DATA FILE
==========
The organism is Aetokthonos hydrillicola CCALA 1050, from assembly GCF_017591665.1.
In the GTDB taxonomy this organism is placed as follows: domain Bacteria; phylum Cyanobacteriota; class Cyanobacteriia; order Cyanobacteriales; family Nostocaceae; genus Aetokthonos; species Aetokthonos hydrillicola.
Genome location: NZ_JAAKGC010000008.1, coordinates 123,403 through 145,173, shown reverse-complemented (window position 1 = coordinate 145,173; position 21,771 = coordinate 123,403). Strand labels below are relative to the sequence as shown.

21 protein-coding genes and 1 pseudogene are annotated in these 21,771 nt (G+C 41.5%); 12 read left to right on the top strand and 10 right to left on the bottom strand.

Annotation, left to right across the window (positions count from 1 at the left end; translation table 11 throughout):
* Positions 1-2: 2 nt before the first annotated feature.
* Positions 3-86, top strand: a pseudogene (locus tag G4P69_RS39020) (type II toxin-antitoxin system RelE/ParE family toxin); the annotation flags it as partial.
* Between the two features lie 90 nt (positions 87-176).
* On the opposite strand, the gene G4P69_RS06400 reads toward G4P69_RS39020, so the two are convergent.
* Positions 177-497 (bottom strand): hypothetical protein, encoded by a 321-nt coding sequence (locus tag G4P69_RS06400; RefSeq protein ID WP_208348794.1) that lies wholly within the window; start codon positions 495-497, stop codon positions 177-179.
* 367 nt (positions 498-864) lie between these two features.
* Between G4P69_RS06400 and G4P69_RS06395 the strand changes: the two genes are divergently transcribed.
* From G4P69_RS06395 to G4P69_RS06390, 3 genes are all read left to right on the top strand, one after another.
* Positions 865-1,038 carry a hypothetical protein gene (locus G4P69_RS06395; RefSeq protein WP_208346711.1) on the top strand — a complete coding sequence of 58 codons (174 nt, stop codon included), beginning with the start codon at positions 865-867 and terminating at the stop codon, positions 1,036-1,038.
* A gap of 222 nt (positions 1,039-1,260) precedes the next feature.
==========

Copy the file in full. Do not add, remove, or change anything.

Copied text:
The organism is Aetokthonos hydrillicola CCALA 1050, from assembly GCF_017591665.1.
In the GTDB taxonomy this organism is placed as follows: domain Bacteria; phylum Cyanobacteriota; class Cyanobacteriia; order Cyanobacteriales; family Nostocaceae; genus Aetokthonos; species Aetokthonos hydrillicola.
Genome location: NZ_JAAKGC010000008.1, coordinates 123,403 through 145,173, shown reverse-complemented (window position 1 = coordinate 145,173; position 21,771 = coordinate 123,403). Strand labels below are relative to the sequence as shown.

21 protein-coding genes and 1 pseudogene are annotated in these 21,771 nt (G+C 41.5%); 12 read left to right on the top strand and 10 right to left on the bottom strand.

Annotation, left to right across the window (positions count from 1 at the left end; translation table 11 throughout):
* Positions 1-2: 2 nt before the first annotated feature.
* Positions 3-86, top strand: a pseudogene (locus tag G4P69_RS39020) (type II toxin-antitoxin system RelE/ParE family toxin); the annotation flags it as partial.
* Between the two features lie 90 nt (positions 87-176).
* On the opposite strand, the gene G4P69_RS06400 reads toward G4P69_RS39020, so the two are convergent.
* Positions 177-497 (bottom strand): hypothetical protein, encoded by a 321-nt coding sequence (locus tag G4P69_RS06400; RefSeq protein ID WP_208348794.1) that lies wholly within the window; start codon positions 495-497, stop codon positions 177-179.
* 367 nt (positions 498-864) lie between these two features.
* Between G4P69_RS06400 and G4P69_RS06395 the strand changes: the two genes are divergently transcribed.
* From G4P69_RS06395 to G4P69_RS06390, 3 genes are all read left to right on the top strand, one after another.
* Positions 865-1,038 carry a hypothetical protein gene (locus G4P69_RS06395; RefSeq protein WP_208346711.1) on the top strand — a complete coding sequence of 58 codons (174 nt, stop codon included), beginning with the start codon at positions 865-867 and terminating at the stop codon, positions 1,036-1,038.
* A gap of 222 nt (positions 1,039-1,260) precedes the next feature.